Men’s worst gifts to women revealed: can a sonogram of ex-girlfriend be beaten?

  • Women tend to have higher expectations for the gifts they receive than men do, which makes bad presents from significant others even more horrific
  • But don’t worry ladies – you can always give them back in the divorce
PUBLISHED : Monday, 24 December, 2018, 12:18pm
UPDATED : Monday, 24 December, 2018, 12:18pm

When Jennifer Purdie’s new boyfriend handed her a jewellery box, she felt embarrassed that she’d been outdone. They had been dating only two months. She had assumed that they would go small and sweet with their Christmas gifts, so she had baked him cookies. And here he was, giving her jewellery.

Or was he?

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Purdie, then in her mid-20s, opened the box to find a slip of paper. It was a sonogram – an image of the inside of a woman’s uterus. Purdie was confused. Maybe this was his way of announcing he was going to be an uncle? Wrong again. “I’m going to be a daddy,” her boyfriend said. No, he hadn’t cheated on Purdie – he’d just (accidentally) got his ex-girlfriend pregnant before they broke up, and this was his way of sharing the news.

“He thought he was being clever, and he was just being stupid,” Purdie says. They broke up shortly thereafter. She thinks her ex is still with the mother of his child, Purdie says, and “that makes me really happy”. It has been about 15 years since Purdie opened that jewellery box, and the sonogram remains the worst item a significant other has ever given her.

If her then-boyfriend had just told her in another way and given her something small, commensurate with the time they had spent together – flowers, say, or dinner at a nice restaurant – then that Christmas gift exchange might not be etched into her brain in such an indelible way.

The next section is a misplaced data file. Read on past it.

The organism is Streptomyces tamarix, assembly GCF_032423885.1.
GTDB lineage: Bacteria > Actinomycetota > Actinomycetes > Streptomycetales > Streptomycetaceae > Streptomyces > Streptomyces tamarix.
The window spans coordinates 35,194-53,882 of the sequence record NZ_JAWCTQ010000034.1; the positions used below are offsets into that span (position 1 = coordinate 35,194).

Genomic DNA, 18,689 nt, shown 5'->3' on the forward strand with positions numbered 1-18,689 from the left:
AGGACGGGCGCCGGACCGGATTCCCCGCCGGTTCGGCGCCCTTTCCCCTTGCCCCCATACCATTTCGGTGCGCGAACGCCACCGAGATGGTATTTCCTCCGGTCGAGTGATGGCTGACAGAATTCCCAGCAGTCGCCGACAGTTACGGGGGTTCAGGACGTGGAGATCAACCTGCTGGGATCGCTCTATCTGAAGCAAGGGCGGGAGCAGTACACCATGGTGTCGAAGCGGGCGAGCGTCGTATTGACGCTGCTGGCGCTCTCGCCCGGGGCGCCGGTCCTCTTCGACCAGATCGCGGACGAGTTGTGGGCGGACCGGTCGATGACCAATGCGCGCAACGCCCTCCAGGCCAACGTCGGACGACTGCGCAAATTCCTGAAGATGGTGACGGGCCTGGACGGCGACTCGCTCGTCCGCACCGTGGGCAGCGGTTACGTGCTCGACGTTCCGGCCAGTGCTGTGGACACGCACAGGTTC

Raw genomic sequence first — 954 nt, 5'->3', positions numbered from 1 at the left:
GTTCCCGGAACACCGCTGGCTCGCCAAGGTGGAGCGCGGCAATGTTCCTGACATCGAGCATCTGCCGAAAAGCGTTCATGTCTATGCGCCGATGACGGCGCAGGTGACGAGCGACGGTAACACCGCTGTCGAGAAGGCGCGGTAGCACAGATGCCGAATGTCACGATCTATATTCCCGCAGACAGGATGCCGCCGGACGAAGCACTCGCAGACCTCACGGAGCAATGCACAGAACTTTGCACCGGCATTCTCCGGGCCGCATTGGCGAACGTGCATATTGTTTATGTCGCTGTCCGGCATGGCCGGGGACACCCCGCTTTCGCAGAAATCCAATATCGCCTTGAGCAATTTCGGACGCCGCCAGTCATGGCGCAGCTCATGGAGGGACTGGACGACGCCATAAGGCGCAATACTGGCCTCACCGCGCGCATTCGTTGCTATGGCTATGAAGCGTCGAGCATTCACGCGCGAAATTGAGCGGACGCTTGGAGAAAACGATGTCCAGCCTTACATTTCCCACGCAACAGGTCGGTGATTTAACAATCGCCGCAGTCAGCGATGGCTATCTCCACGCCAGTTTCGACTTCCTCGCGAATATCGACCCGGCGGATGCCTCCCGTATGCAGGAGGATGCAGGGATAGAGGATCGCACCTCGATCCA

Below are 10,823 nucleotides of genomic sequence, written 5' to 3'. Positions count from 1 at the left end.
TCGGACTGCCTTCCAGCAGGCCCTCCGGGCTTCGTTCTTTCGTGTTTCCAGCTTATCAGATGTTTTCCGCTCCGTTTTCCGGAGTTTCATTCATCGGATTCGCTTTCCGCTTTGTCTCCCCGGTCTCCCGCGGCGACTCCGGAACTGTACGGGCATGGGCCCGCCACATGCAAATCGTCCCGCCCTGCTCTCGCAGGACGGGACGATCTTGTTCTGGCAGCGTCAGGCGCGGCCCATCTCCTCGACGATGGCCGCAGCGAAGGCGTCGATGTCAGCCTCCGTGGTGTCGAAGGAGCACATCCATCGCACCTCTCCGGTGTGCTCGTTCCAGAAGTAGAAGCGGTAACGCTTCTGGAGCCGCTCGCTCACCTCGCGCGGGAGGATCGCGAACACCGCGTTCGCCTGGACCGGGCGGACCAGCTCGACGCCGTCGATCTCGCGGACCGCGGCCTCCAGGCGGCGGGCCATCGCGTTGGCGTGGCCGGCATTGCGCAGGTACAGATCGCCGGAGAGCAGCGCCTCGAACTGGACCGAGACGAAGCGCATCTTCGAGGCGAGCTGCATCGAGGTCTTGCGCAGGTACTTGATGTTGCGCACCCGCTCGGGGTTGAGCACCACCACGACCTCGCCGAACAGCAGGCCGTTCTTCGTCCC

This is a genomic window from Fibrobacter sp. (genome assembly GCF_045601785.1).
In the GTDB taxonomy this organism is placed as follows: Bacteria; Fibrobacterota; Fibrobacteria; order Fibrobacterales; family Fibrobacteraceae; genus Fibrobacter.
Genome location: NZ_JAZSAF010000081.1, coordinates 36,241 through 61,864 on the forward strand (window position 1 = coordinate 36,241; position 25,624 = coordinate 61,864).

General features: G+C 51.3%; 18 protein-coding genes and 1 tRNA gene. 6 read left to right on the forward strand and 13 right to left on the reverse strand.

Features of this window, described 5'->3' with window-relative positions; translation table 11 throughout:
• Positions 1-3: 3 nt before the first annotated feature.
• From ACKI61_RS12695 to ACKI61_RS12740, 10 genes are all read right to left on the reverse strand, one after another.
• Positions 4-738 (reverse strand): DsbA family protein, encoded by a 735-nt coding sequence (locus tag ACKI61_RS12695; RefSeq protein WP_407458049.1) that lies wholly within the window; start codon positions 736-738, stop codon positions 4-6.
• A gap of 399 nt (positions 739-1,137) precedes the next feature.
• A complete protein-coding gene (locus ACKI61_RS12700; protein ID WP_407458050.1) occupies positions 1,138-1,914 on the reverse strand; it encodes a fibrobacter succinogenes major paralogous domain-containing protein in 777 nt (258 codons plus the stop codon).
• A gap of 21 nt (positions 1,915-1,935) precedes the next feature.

When we care a lot about people, we can read a lot into the gifts they give us. We take them as proxies for the depth of a person’s feelings, or lack thereof. When gifts are wildly out of sync in ways that mirror other imbalances in a relationship, it’s fair to take note and be a little upset.

Women tend to have higher expectations for the gifts they receive and read more into them than men generally do, says Alison David, director of matchmaking for Omaha Love and Midwest Matchmaking in the US. The best gift her husband ever gave her? When they first started dating, David mentioned she’d been trying to find a bookshelf – and her then-boyfriend went out and found a used one for her. “It wasn’t fancy,” David says. “But it was exactly what I wanted.”

When I posted on social media asking people to tell me about the worst gift they’d received from a significant other, barely any men chimed in. But dozens of women responded, complaining about gifts they’ve received from men. They included a tool kit, a kitchen knife, a plastic rabbit, a Precious Moments figurine given to someone who is neither religious nor a knick-knack collector, a carved wooden stick from Ireland, and a leather apron.

Men “tend to go for those practical things rather than thinking about the thoughtful”, David says. Hence the tool kit and the kitchen knife. “As women we’re a little more intuitive to men dropping hints, or paying attention to little details,” she adds.

Like wrapping paper. Rosa Carrasco, a 45-year-old scientist, remembers the first Christmas she exchanged gifts with a boyfriend who went on to be her husband – and then ex-husband. At the time they were both 20-something graduate students in the late 1990s.

Carrasco gave him a book of physics lectures from a famous professor, and he handed her a present wrapped in one of her towels. She peeled it away to find the Doom trilogy, one of the original first-person-shooter computer games. It was an odd gift to receive, because Carrasco wasn’t a gamer.

“I think Tetris was the only game I played before this,” she recalls. She had a brand new computer, one that stood out for being “super-fast” at that time, and so he gave her something for himself – a game that he wanted to play on her machine.

There was a small problem with that plan, however. “He would get motion sickness every time he tried to play,” Carrasco says, so she started playing out of spite. And she got pretty good at it – whizzing through the levels and finishing the entire game. “It got me through graduate school,” Carrasco says, “but it sucked for him because he couldn’t play it.”

It wasn’t the only gift from this man that felt like a mismatch. Two years later, when Carrasco and her boyfriend were long-distance and she moved into a new apartment, he gave her an electric can opener for Christmas.

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“I don’t cook; I don’t eat things out of a can,” Carrasco says. “It sat in my kitchen for years; I never used it.”

When they split about four years ago, he got the can opener in the divorce.